Recent events in the news have raised the issue of religious freedom and specifically the legal implications of religiously focused face covering. The Constitution does give certain rights and freedoms that are relevant.
The "Fundamental Freedoms" section of the Canadian Charter of Rights and Freedoms states:
2. Everyone has the following fundamental freedoms:
(a) freedom of conscience and religion ...
A fundamental right to freedom of religion is a central part of the Constitution.
That said, all rights and freedoms are subject to reasonable limits prescribed by law that are consistent with a free and democratic society. The hard issue is where to draw that line.
The Supreme Court considered the issue of people who did not want their faces to be on public documents - drivers licences - in Alberta v Hutterian Brethren of Wilson Colony 2009 SCC 37. Here the Court held religious conduct was properly limited.
Alberta required all persons obtaining drivers licences had to have a photograph taken; a requirement objected to by Hutterites. Alberta conceded that the photograph requirement was a violation of the Hutterites' religious freedom but argued that this violation was allowable as a "reasonable limit" on Charter rights. The Hutterites maintained that the requirement was an unreasonable limit.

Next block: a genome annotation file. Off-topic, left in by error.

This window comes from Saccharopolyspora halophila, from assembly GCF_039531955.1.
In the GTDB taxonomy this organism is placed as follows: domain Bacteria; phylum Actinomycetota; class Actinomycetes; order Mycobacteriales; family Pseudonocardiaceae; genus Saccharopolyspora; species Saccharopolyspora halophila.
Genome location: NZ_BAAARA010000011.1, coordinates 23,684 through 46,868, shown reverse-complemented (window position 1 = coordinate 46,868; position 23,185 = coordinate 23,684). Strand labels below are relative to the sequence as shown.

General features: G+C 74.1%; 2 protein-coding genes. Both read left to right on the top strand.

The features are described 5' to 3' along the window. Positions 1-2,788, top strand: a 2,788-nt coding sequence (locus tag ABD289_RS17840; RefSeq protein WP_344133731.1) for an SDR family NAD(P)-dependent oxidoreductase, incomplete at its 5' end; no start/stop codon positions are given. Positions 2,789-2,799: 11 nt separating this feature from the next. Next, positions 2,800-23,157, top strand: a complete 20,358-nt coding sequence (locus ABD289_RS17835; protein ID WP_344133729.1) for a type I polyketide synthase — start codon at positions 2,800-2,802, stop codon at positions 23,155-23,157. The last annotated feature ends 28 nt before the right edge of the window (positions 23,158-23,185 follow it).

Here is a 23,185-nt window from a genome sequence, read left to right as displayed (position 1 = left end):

Chief Justice McLachlin, writing for the majority, found the law constitutional. She found that the government's need to fight identity fraud was pressing, and that driving was not a right, so the government was entitled to attach legitimate conditions to it.
A government requirement to reveal a face, contrary to a sincerely held religious belief, is valid but only if there is a substantial and important reason for the requirement and there is no other practical way to fulfill the requirement. Absent such basis a limit on freedom of religion will be held unconstitutional.